The performances are simply superb, beginning with the great Ian McShane as Al Swearengen. This is a man who radiates danger, who is menacing just by his very presence. He can whither with a glare, and destroy with words. McShane is simply brilliant as Al, somehow making him likable to the viewers, he is the man we love to hate because we know he drives the show’ His acts of ruthlessness are shocking, and his language often horrifying, yet this is simply one of the most fascinating characters I have ever seen in television show. This is a man who can stick a knife in someone for no reason, yet when he takes the life of a preacher going through extraordinary suffering, he does so with such compassion and gentleness, we are shocked by the very act and the single tear he wipes away from his eye.
Timothy Olyphant offers the same sort of fascination. He left behind a cadTreer as a lawman to open a hardware store but simply cannot see injustices done. When Hickok is killed, it is Bullock who rides after his killer and brings him to justice, and it is Bullock who finally after refusing for so long pins the marshal’s badge on himself in the final episode telling Swearengen he will be the sheriff.
Robin Wiegert gives a daring performance as Calamity Jane, who became sort of a nurse to the town when the small pox epidemic struck. Coarse, tough and nasty, there is under all of this a genuine tenderness that shines through when she takes into her care a child whose family has been murdered, and when her beloved Wild Bill is killed. This, like, McShane is a major performance and richly deserving of the Emmy she did not win.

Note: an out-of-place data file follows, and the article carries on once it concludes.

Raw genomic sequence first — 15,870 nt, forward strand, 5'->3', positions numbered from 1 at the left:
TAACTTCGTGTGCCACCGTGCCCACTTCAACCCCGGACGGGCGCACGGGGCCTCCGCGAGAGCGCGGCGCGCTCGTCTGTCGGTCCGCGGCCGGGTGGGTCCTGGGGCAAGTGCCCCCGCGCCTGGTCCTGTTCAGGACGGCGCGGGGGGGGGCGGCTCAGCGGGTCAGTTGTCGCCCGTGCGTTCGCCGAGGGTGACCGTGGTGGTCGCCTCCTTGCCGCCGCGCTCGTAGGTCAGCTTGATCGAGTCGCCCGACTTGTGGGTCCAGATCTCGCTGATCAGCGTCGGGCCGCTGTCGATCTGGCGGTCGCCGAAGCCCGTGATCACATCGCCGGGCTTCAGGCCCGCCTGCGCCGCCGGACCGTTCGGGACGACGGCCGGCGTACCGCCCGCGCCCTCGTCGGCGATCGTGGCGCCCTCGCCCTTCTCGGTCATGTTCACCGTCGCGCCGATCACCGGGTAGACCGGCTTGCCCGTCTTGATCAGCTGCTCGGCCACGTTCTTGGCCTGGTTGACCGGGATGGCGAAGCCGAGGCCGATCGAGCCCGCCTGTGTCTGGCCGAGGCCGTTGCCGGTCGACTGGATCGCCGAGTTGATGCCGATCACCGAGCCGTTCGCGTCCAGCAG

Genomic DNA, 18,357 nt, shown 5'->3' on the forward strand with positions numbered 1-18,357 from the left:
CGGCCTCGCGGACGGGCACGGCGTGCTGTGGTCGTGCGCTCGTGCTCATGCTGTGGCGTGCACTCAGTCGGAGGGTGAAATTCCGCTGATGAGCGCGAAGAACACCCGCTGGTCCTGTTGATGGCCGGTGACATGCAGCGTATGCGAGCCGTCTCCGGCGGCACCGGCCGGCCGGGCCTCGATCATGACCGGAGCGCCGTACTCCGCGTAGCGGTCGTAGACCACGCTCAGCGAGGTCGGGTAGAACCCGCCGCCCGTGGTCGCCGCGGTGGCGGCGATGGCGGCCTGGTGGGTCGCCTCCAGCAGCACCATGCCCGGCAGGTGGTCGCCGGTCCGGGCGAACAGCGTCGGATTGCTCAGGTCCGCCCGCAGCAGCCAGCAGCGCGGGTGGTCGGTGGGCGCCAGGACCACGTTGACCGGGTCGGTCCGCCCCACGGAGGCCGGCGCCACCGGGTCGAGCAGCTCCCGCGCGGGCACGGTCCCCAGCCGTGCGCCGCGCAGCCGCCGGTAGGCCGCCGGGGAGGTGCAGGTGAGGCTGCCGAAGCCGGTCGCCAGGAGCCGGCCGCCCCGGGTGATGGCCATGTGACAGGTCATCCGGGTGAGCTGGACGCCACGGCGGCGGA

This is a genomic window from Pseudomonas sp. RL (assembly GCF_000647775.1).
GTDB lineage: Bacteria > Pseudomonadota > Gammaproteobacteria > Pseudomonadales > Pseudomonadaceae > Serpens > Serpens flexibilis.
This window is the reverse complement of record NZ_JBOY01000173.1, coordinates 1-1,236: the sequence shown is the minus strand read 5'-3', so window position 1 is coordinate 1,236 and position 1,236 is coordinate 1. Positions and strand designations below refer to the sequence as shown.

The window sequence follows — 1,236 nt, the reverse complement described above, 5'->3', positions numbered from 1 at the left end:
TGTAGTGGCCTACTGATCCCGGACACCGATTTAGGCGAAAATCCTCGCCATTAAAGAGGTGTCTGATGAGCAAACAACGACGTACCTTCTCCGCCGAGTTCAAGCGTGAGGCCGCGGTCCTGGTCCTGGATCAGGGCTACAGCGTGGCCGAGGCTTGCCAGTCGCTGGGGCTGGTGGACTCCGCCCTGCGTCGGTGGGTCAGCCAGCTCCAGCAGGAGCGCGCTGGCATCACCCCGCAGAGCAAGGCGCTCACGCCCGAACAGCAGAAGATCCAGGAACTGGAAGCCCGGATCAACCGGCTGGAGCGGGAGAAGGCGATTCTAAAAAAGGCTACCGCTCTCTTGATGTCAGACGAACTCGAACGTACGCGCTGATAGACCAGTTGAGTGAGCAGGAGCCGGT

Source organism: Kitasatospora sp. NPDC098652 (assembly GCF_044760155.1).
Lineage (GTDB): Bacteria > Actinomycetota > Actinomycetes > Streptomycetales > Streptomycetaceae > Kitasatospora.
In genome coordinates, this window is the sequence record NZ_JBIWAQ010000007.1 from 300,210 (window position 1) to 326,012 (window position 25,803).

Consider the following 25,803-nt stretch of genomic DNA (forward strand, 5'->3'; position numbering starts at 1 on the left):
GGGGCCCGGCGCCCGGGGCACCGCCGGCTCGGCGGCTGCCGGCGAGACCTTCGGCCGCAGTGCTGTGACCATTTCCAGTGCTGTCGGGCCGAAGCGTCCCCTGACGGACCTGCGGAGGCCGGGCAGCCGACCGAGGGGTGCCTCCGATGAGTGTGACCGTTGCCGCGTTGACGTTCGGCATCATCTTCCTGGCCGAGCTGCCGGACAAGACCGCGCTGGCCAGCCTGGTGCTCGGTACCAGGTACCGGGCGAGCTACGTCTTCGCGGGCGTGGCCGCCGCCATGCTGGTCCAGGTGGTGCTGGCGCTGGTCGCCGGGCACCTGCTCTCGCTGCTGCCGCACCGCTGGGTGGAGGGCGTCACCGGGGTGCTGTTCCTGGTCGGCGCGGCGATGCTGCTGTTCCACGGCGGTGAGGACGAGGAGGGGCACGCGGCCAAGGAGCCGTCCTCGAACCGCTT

Oscar nominee Brad Dourif portrays the town’s doctor, a little man haunted by the memory of the Civil War and brothers fighting brothers, angered by the violence he sees in the town but powerless to do anything about it. Our own Molly Parker is Alma Garrett, wife of a murdered prospector who takes a shine to Bullock, and Paula Malcolmson is outstanding as Trixie, Al’s favourite whore.
In a performance of almost quiet majesty, Keith Carradine is wonderful as Wild Bill Hickok, giving us a, man who is tired of the legend he has become and just wants to be left alone to play cards. Hickok is known throughout the west, everyone respects him but there are still those who want to be the one to kill the great man and he is well aware of this. There is world weariness to Carradine’s performance that is spot on, a wonderful piece of acting. He comes to Deadwood to be a prospector, but is simply not built for manual labour, and ends up losing a great deal of money at cards. His final episode is haunting because we suspect he knows he is doomed, but were all gunfighters not? At some point, someone was going to come along who was faster, ending their life. His death in the fourth episode left a void for the next two, though the creators quickly found their bearings and moved on, but I confess I missed him when he was gone.
The collection comes with commentaries from the creator of the series as well as most of the cast and documentaries about the making of the series, the history of Deadwood, and a long discussion about the language (which is tough) used in the series.
Simply magnificent is Deadwood, and I anxiously awaited this collection to arrive to watch it again and again.